"Do you have anything you would like to say?"
It was an odd question coming from Joseph Biden, chairman of the Senate Judiciary Committee, who knew very well that the man seated before him, Clarence Thomas, had a great deal he wished to say. For the preceding two weeks, the Supreme Court nominee had agonized as he watched his enemies lay waste to his reputation. Anyone who knew Thomas came to realize that reputation was everything to him- the work of art he had sculpted, the summit he had climbed, the treasure he had stored up from years of public service. Thomas often spoke of his life and reputation as one and the same. Concern about his reputation was also his hubris; that Thomas cared so much about what others thought of him was a flaw of character. He would suffer mightily for this shortcoming. For these two excruciating weeks, the prideful man had wept over the destruction of his good name like a farmer mourning the devastation of his crops by a flood or hailstorm.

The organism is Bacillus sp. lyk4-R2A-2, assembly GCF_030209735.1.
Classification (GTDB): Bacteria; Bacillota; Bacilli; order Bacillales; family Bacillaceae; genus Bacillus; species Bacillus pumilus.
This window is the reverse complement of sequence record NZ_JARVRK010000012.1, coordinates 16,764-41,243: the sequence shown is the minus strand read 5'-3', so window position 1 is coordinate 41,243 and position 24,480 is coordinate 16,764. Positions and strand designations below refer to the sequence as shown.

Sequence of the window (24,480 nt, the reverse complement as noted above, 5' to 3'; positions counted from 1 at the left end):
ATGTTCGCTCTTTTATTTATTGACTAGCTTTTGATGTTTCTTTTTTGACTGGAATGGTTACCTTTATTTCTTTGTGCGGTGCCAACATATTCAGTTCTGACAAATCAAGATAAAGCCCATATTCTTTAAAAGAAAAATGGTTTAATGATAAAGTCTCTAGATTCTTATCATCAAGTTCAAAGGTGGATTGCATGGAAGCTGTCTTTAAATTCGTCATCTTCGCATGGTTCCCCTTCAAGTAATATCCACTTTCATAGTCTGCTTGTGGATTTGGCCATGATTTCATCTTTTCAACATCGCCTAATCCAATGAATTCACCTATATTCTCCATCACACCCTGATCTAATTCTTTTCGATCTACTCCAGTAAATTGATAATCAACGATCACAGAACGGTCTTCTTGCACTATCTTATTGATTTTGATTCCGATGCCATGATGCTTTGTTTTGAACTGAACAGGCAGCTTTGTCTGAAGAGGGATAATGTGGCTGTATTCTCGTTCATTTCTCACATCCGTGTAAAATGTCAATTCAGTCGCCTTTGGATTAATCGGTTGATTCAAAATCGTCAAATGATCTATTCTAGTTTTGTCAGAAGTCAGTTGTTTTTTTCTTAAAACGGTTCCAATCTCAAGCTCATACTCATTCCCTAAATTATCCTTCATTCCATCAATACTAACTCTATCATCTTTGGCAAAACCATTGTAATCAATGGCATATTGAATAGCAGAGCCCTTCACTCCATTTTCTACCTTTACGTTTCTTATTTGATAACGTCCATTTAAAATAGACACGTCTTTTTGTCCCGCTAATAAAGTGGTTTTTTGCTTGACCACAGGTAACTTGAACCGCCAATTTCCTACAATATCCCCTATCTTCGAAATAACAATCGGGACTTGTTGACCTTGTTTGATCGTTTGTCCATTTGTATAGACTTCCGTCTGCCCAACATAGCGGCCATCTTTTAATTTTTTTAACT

His appearance before the Senate Judiciary Committee on October 11, 1991, was an opportunity to salvage what remained of this prized asset. Thomas blamed the committee—or at least the Democrats who dominated it—for his tribulations. As he calmly took his seat before them, he looked hard at the Democratic senators seated at the right half of the rostrum. A navy blue, two-piece suit, starkly white shirt and crimson paisley tie did their best to contain Thomas's stocky frame. His wife, Ginni, sat behind him to his right, in a black-and-white checkered jacket that seemed emblematic of their interracial marriage. Next to Ginni was Thomas's longtime patron, Senator John Danforth. They were seated literally front and center in the crowded Senate Caucus